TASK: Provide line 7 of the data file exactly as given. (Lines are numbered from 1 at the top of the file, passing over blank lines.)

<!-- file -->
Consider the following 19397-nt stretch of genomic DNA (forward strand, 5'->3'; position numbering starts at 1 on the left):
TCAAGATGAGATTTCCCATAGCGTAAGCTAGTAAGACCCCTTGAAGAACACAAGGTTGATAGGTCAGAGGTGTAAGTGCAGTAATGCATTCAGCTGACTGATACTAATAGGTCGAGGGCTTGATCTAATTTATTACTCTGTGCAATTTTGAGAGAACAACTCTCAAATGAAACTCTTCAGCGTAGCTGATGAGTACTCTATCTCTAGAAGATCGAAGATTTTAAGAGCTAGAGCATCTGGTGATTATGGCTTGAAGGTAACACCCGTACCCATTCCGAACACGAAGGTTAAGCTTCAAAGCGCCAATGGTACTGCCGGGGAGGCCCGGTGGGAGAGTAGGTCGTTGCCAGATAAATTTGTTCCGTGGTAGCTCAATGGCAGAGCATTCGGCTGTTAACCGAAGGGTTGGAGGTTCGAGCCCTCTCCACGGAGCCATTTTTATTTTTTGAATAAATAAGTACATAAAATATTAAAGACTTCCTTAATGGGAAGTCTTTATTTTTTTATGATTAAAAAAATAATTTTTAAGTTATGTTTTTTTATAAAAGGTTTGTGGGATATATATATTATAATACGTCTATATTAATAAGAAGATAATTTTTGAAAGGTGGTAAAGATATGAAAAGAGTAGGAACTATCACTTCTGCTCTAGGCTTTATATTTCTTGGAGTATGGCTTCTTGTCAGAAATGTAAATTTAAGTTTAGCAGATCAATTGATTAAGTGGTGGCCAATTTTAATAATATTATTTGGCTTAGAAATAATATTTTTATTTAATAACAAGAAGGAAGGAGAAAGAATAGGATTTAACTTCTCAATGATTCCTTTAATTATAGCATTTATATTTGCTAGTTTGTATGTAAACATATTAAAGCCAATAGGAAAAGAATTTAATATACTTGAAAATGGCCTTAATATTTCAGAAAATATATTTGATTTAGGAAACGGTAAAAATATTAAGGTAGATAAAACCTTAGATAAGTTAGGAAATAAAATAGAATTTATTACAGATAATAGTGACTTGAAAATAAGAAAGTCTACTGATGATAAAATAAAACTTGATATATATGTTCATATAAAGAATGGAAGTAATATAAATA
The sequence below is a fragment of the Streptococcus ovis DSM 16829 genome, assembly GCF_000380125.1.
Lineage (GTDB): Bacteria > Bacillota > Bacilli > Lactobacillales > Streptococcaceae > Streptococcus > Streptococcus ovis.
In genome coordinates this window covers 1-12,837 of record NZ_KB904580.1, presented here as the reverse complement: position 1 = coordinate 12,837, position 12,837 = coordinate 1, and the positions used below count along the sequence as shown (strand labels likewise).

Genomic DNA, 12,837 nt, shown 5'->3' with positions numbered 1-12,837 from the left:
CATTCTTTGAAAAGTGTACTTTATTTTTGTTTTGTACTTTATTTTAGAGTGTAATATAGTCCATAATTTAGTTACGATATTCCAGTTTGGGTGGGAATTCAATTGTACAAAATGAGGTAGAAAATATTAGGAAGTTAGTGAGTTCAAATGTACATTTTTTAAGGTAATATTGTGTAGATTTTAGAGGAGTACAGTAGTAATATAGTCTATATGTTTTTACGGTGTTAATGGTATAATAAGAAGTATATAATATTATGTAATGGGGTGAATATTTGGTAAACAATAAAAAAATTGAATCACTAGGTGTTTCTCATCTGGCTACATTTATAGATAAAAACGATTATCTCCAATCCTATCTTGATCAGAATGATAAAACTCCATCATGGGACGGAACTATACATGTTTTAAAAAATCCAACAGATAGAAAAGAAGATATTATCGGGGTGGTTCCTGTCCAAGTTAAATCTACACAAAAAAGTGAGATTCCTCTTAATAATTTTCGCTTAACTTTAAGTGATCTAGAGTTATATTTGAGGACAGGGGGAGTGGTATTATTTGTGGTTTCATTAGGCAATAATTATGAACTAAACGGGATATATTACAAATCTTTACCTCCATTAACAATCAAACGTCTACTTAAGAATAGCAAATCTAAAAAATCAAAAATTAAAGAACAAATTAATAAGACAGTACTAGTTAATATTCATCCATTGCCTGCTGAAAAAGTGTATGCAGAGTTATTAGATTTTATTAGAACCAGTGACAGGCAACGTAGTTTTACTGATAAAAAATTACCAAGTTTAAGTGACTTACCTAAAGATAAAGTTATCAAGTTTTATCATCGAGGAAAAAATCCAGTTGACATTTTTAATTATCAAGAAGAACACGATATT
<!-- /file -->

CATTCTTTGAAAAGTGTACTTTATTTTTGTTTTGTACTTTATTTTAGAGTGTAATATAGTCCATAATTTAGTTACGATATTCCAGTTTGGGTGGGAATTCAATTGTACAAAATGAGGTAGAAAATATTAGGAAGTTAGTGAGTTCAAATGTACATTTTTTAAGGTAATATTGTGTAGATTTTAGAGGAGTACAGTAGTAATATAGTCTATATGTTTTTACGGTGTTAATGGTATAATAAGAAGTATATAATATTATGTAATGGGGTGAATATTTGGTAAACAATAAAAAAATTGAATCACTAGGTGTTTCTCATCTGGCTACATTTATAGATAAAAACGATTATCTCCAATCCTATCTTGATCAGAATGATAAAACTCCATCATGGGACGGAACTATACATGTTTTAAAAAATCCAACAGATAGAAAAGAAGATATTATCGGGGTGGTTCCTGTCCAAGTTAAATCTACACAAAAAAGTGAGATTCCTCTTAATAATTTTCGCTTAACTTTAAGTGATCTAGAGTTATATTTGAGGACAGGGGGAGTGGTATTATTTGTGGTTTCATTAGGCAATAATTATGAACTAAACGGGATATATTACAAATCTTTACCTCCATTAACAATCAAACGTCTACTTAAGAATAGCAAATCTAAAAAATCAAAAATTAAAGAACAAATTAATAAGACAGTACTAGTTAATATTCATCCATTGCCTGCTGAAAAAGTGTATGCAGAGTTATTAGATTTTATTAGAACCAGTGACAGGCAACGTAGTTTTACTGATAAAAAATTACCAAGTTTAAGTGACTTACCTAAAGATAAAGTTATCAAGTTTTATCATCGAGGAAAAAATCCAGTTGACATTTTTAATTATCAAGAAGAACACGATATT